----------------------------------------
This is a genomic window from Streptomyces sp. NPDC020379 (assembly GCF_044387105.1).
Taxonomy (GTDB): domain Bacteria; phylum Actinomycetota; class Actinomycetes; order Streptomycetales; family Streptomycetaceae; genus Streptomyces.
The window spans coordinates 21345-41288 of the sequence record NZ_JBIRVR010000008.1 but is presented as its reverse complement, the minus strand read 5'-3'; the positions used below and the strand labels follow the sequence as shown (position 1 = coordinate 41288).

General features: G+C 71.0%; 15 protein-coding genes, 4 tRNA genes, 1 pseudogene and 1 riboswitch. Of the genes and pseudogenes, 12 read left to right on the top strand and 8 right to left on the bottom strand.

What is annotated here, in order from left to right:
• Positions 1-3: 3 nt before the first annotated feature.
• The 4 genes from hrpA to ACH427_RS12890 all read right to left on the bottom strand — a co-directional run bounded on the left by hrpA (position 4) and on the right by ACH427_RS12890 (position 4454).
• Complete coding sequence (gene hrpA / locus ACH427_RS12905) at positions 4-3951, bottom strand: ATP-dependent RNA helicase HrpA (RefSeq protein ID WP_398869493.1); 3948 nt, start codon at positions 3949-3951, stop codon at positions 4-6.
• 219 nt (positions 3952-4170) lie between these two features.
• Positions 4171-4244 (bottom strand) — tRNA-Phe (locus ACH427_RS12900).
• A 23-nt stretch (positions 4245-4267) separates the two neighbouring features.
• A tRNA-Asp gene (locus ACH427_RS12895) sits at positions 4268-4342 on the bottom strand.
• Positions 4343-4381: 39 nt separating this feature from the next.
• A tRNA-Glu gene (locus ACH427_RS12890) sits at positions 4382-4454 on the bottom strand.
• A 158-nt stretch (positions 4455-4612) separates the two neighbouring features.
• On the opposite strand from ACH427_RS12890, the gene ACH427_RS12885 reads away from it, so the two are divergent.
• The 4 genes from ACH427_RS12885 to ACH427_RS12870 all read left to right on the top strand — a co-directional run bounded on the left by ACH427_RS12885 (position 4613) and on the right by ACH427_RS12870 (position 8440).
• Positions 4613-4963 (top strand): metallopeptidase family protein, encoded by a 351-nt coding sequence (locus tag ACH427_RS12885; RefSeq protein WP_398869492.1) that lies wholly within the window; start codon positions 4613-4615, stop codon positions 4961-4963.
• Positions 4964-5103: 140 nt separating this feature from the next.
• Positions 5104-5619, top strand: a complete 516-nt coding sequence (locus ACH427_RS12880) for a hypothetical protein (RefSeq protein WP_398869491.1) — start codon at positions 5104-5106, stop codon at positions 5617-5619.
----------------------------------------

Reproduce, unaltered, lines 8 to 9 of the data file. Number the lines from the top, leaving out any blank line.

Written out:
• Complete coding sequence (gene hrpA / locus ACH427_RS12905) at positions 4-3951, bottom strand: ATP-dependent RNA helicase HrpA (RefSeq protein ID WP_398869493.1); 3948 nt, start codon at positions 3949-3951, stop codon at positions 4-6.
• 219 nt (positions 3952-4170) lie between these two features.